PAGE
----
But that is America!

For the extraordinary opportunities to serve our state and country that I’ve had, I’m personally grateful to the voters of Connecticut whom I can never thank enough. But I have tried to thank them—to thank you—by working hard, to get good things done for you, our state and our country.

Some of the most satisfying moments of service I’ve had are the ones that usually don’t get public attention, when my staff and I have been able to provide support to one of you, a constituent in a moment of need, whether it was protecting a family from losing their home to foreclosure, helping the parents of a sick child get the health care they needed, or ensuring that a World War II veteran finally received the medals and recognition he was due for his service decades before.

I’m also grateful for what I’ve had the opportunity to accomplish in the Senate itself: what I’ve been able to do, for instance, to protect our environment—leading the fight against air and water pollution and climate change, cleaning up Long Island Sound, protecting the Connecticut River, and creating Connecticut’s first and only National Park site, Weir Farm.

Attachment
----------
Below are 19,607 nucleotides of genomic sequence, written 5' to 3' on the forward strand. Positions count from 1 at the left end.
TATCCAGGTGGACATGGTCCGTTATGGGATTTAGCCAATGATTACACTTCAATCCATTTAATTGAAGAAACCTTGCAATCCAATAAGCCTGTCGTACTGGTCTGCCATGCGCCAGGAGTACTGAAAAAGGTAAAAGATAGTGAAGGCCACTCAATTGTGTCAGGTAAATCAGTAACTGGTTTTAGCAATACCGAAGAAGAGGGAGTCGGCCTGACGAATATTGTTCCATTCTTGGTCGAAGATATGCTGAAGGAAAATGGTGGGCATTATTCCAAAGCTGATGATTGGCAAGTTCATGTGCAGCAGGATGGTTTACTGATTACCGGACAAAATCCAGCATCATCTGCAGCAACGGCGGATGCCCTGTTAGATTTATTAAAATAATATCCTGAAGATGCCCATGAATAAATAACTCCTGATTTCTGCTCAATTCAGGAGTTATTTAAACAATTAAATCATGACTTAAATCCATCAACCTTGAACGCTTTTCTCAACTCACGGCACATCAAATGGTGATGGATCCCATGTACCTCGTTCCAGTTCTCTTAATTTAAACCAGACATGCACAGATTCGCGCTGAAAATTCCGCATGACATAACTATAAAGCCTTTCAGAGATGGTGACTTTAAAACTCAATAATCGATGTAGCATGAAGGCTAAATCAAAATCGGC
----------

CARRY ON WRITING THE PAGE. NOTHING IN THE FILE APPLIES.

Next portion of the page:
I’m also proud of what I’ve been able to do for Connecticut businesses—helping them to keep and add jobs in our state, particularly in our defense industries, and to save Submarine Base New London.

And I’m proud of what I’ve been able to do to keep our country and people safe in a dangerous world—as a member of the Senate Armed Services Committee, supporting our troops and providing them with the best equipment possible—and in the years since the terrorist attack of 9/11/01, as Chairman or Ranking Member of the Senate’s new Homeland Security Committee, I’ve been at the center of Congressional efforts to strengthen our homeland defenses, including the creation of the Department of Homeland Security and the enactment of the recommendations of the bipartisan 9-11 Commission, which together are the most sweeping reforms of our national security institutions since the start of the Cold War.